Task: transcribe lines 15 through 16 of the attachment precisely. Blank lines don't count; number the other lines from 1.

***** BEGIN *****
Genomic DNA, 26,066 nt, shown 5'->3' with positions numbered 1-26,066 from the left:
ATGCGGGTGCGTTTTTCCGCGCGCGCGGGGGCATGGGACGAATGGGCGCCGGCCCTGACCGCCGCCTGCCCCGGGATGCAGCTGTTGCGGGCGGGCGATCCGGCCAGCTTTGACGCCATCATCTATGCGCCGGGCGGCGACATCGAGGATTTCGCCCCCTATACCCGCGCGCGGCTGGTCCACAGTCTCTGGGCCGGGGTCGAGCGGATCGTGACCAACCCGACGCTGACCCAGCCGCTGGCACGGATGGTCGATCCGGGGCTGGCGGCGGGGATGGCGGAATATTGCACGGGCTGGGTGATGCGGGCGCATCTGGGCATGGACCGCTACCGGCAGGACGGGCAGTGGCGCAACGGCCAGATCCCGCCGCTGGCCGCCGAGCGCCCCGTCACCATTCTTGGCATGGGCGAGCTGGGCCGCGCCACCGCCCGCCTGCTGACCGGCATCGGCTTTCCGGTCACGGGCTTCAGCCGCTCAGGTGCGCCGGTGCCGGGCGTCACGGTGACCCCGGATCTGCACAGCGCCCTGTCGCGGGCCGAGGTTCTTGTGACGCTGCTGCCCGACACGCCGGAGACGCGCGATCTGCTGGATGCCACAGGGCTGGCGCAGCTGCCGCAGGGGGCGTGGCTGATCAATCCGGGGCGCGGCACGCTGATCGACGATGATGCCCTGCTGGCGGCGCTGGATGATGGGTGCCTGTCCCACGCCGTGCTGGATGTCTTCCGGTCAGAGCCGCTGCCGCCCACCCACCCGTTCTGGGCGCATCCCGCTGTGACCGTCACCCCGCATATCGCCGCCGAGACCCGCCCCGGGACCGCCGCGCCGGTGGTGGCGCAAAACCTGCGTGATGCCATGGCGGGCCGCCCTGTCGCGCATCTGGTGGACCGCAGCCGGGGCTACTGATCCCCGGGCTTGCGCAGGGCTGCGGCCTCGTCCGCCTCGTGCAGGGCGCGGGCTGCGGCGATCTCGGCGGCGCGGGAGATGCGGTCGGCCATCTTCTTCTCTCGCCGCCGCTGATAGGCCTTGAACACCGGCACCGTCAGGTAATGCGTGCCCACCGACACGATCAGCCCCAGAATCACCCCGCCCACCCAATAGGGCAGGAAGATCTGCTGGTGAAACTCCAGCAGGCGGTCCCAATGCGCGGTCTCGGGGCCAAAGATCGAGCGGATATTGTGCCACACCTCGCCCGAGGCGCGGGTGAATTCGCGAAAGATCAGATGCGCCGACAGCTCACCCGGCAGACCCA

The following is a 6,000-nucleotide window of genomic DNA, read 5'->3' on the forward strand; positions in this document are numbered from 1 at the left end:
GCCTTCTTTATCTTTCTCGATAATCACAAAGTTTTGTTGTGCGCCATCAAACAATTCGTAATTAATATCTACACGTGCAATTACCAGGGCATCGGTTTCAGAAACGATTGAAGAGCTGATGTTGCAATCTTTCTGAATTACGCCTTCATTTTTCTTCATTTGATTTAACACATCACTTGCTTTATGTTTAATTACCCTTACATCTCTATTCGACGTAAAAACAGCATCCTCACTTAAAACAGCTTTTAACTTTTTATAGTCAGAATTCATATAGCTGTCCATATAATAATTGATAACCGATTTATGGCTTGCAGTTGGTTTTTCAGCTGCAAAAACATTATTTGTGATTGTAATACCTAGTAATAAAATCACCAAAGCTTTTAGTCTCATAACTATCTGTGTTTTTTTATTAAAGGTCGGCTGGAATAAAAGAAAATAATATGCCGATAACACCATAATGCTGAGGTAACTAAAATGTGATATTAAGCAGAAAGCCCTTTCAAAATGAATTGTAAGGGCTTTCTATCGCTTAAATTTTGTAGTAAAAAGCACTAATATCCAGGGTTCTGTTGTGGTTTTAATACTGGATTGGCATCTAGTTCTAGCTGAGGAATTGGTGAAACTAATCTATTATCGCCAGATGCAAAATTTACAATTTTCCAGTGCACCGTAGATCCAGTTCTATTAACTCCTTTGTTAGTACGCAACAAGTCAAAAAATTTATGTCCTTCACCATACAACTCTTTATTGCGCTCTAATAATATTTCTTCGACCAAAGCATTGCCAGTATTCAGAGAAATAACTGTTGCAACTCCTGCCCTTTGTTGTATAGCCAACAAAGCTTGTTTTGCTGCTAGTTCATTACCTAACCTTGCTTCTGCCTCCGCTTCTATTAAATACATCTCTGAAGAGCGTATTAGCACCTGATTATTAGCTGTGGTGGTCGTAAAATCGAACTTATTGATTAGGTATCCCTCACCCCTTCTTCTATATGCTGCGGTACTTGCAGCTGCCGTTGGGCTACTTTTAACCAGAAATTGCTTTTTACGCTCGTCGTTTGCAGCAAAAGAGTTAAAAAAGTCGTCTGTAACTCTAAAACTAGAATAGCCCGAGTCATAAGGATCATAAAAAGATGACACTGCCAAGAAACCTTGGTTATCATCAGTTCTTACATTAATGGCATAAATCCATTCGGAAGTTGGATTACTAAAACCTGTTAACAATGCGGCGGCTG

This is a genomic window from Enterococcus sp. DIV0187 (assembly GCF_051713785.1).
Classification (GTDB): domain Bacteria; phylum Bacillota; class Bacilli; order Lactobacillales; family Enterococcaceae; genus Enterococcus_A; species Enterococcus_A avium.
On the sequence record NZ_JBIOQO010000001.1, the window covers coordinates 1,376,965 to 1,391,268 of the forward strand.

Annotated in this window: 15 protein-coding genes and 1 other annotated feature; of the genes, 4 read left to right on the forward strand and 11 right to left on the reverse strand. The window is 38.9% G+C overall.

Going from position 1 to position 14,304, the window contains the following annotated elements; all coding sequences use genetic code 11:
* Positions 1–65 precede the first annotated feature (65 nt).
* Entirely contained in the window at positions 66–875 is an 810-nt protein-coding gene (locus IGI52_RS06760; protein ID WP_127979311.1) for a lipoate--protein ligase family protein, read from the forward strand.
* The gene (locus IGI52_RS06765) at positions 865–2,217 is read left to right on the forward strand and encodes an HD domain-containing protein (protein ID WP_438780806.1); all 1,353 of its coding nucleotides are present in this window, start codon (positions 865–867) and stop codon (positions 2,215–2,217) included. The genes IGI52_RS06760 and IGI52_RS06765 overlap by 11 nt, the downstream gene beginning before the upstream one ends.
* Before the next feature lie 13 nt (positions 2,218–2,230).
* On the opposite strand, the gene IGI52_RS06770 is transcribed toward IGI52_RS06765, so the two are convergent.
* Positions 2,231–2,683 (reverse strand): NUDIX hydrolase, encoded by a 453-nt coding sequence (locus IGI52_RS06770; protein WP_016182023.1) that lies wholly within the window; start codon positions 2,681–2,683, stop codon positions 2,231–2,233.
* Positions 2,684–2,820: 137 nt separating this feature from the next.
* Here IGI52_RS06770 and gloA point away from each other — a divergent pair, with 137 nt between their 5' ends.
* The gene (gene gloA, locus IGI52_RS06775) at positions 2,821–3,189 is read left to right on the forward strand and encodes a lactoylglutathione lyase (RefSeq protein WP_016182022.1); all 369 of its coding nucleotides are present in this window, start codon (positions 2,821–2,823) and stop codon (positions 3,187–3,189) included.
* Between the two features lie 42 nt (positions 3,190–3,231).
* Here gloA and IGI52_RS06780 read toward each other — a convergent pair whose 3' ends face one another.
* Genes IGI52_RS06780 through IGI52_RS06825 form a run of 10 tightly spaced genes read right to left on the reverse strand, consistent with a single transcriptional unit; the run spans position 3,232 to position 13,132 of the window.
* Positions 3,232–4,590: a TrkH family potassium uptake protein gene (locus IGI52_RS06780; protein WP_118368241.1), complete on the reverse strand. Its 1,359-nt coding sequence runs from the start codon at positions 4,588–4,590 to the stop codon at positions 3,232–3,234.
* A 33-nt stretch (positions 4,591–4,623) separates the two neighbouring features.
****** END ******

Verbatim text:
* Positions 2,231–2,683 (reverse strand): NUDIX hydrolase, encoded by a 453-nt coding sequence (locus IGI52_RS06770; protein WP_016182023.1) that lies wholly within the window; start codon positions 2,681–2,683, stop codon positions 2,231–2,233.
* Positions 2,684–2,820: 137 nt separating this feature from the next.